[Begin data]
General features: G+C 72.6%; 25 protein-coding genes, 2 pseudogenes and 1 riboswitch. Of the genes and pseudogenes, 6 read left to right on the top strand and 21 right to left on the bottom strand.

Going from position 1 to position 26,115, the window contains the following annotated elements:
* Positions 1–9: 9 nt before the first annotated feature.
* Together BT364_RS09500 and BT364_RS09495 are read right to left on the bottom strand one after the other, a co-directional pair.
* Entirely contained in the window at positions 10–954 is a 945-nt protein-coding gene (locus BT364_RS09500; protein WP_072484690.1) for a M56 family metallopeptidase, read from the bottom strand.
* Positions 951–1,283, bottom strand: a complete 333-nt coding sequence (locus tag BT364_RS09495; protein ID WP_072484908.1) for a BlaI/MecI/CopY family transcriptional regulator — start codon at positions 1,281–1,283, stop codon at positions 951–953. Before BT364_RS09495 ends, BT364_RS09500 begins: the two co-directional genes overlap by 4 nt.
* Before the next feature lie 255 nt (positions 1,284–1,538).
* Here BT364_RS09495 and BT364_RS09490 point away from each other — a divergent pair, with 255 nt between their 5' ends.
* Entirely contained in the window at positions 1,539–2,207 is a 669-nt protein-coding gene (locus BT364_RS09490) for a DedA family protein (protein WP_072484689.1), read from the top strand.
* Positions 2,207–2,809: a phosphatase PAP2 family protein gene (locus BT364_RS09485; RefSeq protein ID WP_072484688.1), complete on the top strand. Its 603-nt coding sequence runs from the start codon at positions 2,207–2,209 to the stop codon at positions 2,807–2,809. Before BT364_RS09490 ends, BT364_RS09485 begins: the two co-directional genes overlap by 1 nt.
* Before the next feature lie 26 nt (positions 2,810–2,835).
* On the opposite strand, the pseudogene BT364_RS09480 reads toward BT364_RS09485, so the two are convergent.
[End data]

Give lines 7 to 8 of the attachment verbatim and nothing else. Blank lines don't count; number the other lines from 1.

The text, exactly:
* Before the next feature lie 255 nt (positions 1,284–1,538).
* Here BT364_RS09495 and BT364_RS09490 point away from each other — a divergent pair, with 255 nt between their 5' ends.